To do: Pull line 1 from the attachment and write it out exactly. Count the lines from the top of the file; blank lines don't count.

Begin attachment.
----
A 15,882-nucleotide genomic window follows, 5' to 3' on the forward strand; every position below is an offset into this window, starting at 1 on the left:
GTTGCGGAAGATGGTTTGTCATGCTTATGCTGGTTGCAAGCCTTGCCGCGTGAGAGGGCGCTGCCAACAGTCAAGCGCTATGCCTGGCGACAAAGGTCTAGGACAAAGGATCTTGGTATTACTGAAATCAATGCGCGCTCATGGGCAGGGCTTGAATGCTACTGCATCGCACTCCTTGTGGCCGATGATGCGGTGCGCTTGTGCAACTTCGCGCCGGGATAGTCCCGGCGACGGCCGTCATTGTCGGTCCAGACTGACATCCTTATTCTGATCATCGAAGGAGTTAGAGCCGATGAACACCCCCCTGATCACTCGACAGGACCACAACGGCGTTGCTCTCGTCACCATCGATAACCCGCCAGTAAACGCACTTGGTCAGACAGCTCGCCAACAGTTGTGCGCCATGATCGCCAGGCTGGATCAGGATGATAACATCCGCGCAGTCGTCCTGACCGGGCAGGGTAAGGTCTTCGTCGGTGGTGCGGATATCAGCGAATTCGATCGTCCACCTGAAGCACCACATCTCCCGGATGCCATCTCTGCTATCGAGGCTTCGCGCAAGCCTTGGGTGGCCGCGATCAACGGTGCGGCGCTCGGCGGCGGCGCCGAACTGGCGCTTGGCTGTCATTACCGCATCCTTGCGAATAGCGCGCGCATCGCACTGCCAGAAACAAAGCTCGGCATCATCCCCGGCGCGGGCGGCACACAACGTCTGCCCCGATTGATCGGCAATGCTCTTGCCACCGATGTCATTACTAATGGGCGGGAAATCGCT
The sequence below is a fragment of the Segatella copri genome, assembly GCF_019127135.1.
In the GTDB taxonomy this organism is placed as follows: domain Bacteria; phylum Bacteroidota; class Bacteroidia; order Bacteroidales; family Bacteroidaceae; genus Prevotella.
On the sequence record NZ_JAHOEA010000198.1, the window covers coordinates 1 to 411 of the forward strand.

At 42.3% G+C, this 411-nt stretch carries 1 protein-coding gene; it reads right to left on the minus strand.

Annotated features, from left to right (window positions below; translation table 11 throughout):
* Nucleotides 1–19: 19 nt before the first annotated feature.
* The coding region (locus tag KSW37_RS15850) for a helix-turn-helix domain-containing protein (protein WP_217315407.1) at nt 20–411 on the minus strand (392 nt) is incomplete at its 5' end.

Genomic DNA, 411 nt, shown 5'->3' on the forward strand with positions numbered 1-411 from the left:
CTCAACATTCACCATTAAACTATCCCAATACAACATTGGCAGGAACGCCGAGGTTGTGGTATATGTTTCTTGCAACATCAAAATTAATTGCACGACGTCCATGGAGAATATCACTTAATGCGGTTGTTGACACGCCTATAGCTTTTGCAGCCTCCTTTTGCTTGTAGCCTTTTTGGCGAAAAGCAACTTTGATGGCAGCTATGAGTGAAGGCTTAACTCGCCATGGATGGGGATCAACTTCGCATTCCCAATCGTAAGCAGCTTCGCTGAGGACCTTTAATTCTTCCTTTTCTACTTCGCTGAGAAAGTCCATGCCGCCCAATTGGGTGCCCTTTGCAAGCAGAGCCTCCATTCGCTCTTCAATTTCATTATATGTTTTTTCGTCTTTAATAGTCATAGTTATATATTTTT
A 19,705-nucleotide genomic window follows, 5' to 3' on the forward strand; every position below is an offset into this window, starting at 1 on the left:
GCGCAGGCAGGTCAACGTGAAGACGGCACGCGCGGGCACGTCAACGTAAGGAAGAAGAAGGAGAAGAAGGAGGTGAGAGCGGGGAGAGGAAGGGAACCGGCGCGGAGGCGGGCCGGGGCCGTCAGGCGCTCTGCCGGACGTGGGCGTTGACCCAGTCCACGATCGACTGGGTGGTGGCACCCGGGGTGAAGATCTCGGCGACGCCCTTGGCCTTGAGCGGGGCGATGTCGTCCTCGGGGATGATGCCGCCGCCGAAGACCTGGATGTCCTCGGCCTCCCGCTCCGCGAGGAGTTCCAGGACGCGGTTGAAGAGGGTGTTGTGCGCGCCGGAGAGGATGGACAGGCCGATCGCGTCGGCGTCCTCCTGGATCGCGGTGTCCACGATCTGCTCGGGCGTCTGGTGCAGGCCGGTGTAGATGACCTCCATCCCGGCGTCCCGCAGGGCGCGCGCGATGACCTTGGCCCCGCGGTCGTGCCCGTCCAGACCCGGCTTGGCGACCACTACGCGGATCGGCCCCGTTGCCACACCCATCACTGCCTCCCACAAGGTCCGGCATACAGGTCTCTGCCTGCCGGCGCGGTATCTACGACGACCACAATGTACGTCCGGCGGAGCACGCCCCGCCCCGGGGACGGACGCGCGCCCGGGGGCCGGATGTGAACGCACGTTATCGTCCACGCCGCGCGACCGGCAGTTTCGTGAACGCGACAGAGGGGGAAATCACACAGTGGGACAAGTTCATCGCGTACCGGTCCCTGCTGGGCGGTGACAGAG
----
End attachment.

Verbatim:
A 15,882-nucleotide genomic window follows, 5' to 3' on the forward strand; every position below is an offset into this window, starting at 1 on the left: